Family Court Erred in Setting Purge Amount Contemnor Was Unable to Pay – Published Opinion from Kentucky Court of Appeals

Jar of Change

Nienaber v. Kentucky, ex rel. Mercer

The Commonwealth filed a motion for show cause order, alleging Mother had failed to pay her child support obligation. Mother admitted she had not made a payment since September 2017. She had quit her job and was unable to find other employment, was incarcerated from around the time she quit her job until November 2017, and was incarcerated from March 2018 to November 2018, when she was released and ordered to attend inpatient drug treatment in another matter. Family Court found Mother in contempt and ordered her to pay a purge amount of $500.00 or serve 90 days in jail, conditionally discharged for two years. Family Court stated on record that, “if I’m supposed to set a purge I think she can obtain, the only purge I could set would be zero . . . .” Family Court also refused to set attendance at the inpatient treatment program as the purge. Mother appealed.


First, Mother argued that Family Court erred in setting a purge amount Mother had no ability to pay, setting a deadline for the purge to be paid, and imposing a period of incarceration without means to purge. The Court of Appeals held that Family Court abused its discretion in setting the purge amount, because Mother could not pay it and, for civil contempt, the contemnor must have the ability to purge.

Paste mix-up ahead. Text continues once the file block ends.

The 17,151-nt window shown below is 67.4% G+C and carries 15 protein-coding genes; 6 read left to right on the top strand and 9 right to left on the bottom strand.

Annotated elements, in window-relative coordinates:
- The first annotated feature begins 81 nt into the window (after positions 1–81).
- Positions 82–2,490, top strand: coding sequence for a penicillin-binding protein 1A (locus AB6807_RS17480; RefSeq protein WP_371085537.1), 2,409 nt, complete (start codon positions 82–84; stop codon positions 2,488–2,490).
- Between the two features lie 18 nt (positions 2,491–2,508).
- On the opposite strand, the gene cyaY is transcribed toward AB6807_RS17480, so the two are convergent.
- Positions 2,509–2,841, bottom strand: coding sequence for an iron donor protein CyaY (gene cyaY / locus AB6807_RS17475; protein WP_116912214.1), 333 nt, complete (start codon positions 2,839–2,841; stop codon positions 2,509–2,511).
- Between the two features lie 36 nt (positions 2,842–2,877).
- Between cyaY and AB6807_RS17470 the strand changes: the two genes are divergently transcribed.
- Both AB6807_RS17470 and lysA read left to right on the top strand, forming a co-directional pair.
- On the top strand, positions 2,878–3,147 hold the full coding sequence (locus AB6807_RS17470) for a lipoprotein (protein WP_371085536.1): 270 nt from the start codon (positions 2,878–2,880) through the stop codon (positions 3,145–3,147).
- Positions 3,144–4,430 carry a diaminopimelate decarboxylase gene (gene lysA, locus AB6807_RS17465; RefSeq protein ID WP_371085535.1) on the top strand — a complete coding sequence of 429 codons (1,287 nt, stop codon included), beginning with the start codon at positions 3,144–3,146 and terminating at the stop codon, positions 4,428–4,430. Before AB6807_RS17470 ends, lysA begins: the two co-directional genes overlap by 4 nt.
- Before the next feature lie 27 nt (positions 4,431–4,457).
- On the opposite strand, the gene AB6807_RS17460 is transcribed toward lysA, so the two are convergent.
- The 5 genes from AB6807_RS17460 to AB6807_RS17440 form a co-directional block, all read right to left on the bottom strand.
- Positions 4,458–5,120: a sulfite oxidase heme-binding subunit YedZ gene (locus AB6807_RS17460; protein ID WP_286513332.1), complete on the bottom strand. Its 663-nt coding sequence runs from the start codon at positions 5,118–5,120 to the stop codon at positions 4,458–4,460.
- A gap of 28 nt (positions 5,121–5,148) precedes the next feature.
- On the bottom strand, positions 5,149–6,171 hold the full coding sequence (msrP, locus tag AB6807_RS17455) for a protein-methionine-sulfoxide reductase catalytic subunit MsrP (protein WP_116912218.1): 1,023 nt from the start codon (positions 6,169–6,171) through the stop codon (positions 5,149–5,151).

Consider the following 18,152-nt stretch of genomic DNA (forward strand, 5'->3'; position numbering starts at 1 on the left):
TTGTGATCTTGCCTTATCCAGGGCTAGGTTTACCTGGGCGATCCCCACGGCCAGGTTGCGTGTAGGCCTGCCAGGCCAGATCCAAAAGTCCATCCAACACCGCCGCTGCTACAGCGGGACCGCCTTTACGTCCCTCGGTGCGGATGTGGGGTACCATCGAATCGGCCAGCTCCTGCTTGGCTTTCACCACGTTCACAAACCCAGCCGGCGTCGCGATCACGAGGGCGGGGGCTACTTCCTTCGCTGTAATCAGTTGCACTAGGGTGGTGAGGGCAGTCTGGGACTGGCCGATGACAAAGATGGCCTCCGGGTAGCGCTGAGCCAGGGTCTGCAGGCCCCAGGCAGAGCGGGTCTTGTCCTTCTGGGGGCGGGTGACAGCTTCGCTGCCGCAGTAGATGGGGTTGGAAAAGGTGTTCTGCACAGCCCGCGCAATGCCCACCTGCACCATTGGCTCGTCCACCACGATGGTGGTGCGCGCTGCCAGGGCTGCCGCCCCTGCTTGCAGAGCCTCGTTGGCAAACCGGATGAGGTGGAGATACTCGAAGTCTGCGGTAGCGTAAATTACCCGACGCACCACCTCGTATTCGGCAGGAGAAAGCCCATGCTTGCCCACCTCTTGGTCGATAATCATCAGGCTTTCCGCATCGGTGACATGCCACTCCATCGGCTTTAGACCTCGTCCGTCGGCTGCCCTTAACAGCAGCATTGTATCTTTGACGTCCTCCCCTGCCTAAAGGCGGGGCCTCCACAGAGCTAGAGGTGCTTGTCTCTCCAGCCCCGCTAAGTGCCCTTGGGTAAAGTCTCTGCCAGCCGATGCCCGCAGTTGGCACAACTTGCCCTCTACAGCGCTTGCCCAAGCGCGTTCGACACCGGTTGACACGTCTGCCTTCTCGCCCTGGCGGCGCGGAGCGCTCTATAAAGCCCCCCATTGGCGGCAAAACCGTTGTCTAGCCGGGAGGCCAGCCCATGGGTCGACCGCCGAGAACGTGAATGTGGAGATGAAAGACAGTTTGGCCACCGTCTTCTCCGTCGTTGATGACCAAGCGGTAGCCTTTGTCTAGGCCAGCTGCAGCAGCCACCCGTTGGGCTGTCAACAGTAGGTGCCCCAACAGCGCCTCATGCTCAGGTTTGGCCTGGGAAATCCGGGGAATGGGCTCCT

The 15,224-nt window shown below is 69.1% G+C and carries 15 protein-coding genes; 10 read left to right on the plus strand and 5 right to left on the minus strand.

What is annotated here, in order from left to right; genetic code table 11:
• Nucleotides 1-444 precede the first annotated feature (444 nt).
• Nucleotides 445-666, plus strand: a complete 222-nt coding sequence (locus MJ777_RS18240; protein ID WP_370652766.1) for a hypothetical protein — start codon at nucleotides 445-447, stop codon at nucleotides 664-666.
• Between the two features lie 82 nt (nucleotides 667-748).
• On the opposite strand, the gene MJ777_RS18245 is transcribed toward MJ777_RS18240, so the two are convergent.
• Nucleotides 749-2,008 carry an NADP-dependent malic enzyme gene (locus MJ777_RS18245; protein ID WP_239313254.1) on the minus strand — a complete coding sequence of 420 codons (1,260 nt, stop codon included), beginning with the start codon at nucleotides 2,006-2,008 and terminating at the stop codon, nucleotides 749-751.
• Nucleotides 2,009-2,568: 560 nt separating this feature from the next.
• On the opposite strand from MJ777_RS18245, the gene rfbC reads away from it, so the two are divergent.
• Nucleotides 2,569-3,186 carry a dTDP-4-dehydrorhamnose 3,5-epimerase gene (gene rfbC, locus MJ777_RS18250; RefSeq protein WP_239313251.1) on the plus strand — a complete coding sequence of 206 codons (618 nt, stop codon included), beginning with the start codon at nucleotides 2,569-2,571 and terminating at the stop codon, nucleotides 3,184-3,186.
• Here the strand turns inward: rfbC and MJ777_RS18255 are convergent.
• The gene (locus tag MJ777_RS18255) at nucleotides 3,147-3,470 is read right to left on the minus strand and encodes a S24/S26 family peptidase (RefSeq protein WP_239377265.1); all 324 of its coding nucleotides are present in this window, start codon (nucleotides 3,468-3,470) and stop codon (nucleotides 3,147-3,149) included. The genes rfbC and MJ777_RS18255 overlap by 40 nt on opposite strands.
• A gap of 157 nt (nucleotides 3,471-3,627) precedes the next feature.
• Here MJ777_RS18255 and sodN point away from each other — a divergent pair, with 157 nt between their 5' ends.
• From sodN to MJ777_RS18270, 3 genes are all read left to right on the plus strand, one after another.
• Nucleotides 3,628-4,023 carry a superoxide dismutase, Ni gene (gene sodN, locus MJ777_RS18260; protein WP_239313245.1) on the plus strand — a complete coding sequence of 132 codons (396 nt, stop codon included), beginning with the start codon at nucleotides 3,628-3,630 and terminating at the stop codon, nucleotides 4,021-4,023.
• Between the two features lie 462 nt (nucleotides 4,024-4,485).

Second, Mother argued that Family Court erred in refusing to consider a non-monetary purge. The Court of Appeals held that Family Court did not so err, because trial courts have broad discretion to fashion compensatory remedies, and it was unclear that completing a substance abuse program would compel Mother to pay her child support obligation or compensate the Commonwealth. However, it also found no prohibition against the use of non-monetary purges.


Finally, Mother argued that Family Court erred in imposing a period of conditional discharge in civil contempt. The Court of Appeals held that Family Court did not so err, because it had not previously condemned conditional discharges in civil contempt.


Digested by Nathan R. Hardymon

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